Like Skok, Dhaliwal departed a prominent venture firm -- in his case, Battery Ventures -- to launch his own. In Dhaliwal's case, the inspiration was the rise of what he calls Infrastructure 2.0 -- and he echoed a number of Skok's sentiments about the role of the channel as the new generation of IT infrastructure advances. "There's an interesting gap in the area of turning technologies into solutions," he said. "It's something a lot of companies are looking for."

Companies need partners who can understand their app, for instance, and are able to talk about which technologies can help meet their app's needs, Dhaliwal said. Partners who can bring expertise and tell customers, "'we understand how XYZ is needed for system automation, or for data analytics' – I think there's an opportunity for that," he said.

Enrique Salem, Bain Capital Ventures (San Francisco)

Formerly the CEO of cybersecurity powerhouse Symantec, Salem has brought a focus on investing in the category to his work at Bain Capital Ventures. Cybersecurity threats have become more sophisticated and complex -- and the number of vendors offering tools is "overwhelming," Salem told CRN. "Sorting through the complexity of all these things is an opportunity for the channel," he said. Meanwhile, many companies have "insufficient expertise" in the area of security to begin with, creating "an opportunity for the channel to bring expertise to the market," Salem said.

The backdrop to everything happening within cybersecurity is the migration from on-premise infrastructure to the cloud -- which is the "mega trend" in IT, he told CRN. "What are the issues? You've got to deal with security, you've got to deal with manageability, you've got to think about, ’Do you have the team and personnel to deal with those topics as you move forward?'" Salem said. "And I think it's a great opportunity for the channel, because as you look at how do you service customers, they need help as they make this migration."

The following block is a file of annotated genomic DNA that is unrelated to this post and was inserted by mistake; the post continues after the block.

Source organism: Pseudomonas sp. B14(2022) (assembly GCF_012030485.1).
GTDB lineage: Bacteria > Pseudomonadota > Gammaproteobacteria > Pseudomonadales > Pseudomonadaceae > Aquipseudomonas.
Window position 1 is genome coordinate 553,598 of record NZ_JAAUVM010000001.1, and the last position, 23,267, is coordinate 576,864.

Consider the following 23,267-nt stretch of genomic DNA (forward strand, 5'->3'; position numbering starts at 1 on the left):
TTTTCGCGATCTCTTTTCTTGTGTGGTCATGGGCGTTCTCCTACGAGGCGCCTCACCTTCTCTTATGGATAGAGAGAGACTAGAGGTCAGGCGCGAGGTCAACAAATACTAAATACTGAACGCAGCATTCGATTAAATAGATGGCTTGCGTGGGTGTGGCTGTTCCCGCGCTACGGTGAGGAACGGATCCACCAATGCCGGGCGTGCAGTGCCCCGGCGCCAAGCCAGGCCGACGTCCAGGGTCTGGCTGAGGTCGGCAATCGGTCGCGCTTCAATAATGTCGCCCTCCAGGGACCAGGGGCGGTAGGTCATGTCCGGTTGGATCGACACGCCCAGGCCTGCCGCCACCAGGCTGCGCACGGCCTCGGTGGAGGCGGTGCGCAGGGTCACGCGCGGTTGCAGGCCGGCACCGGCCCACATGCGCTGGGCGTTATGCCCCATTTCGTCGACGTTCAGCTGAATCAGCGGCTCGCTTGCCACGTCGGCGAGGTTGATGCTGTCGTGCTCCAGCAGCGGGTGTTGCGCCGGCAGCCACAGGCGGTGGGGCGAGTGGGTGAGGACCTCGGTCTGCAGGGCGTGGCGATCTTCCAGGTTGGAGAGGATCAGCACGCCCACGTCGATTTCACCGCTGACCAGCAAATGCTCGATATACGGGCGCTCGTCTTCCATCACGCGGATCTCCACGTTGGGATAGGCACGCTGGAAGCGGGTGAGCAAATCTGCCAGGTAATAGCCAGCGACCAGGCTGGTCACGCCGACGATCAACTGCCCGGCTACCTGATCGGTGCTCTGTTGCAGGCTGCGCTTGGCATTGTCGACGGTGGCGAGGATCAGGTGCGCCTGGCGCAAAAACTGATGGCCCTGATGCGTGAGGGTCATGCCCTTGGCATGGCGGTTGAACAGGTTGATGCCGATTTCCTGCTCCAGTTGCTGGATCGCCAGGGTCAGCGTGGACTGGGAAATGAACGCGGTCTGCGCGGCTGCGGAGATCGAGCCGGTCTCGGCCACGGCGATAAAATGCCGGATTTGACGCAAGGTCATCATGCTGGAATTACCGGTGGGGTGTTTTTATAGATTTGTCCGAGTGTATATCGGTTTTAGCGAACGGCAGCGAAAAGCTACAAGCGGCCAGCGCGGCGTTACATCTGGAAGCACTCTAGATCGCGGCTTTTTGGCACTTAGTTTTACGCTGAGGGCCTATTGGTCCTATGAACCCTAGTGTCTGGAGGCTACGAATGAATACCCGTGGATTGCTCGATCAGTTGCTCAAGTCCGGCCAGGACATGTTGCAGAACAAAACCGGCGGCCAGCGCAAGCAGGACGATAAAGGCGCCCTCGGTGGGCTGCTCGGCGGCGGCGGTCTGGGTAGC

Tim McAdam, Technology Crossover Ventures (Palo Alto, Calif.)

In his more than two decades in the venture industry, McAdam has backed a number of companies with a strong focus on indirect sales, among them two that have gone public in recent years--business analytics vendor Splunk and cybersecurity firm Rapid7. He remains on the board at Rapid7, which reports it generated 39 percent of its revenue in 2015 via channel partners, up from 30 percent in 2012.

As the cloud continues to influence the shape of IT, McAdam said channel sales models will continue to be relevant. One company in his current portfolio, for instance, is sales tax calculations software firm Avalara. "They're a true cloud business, focused on small and medium-sized customers, and they're using channel-style go-to-market strategies," McAdam said.

Matt Murphy, Menlo Ventures (Menlo Park, Calif.)

Following a 15-year tenure at one of the legendary firms of the VC world, Kleiner Perkins, Murphy last year joined up with Menlo Ventures, another titan of the sector. In his time investing in the IT industry, Murphy says companies such as hyperconvergence vendor SimpliVity, where he's on the board, have found huge success at working with the channel. Others, however, have not. "They all try to build a channel, but most don't do a great job of it," Murphy said.

When advising companies he's working with -- such as next-gen content-delivery network Instart Logic, which launched a partner program in December -- Murphy has a few things he emphasizes about how to find channel success in the current IT environment. For starters, companies must learn "what is the channel that has had success selling a product like theirs … The starting place is who knows your space, and what's their motivation for having a new product," Murphy said. He noted that one pitfall for companies is trying to sign up too many channel partners in the beginning. "Companies that do well have a narrower set of channel partners--and spend time with them, and train them, so the channel wants to keep selling" their product.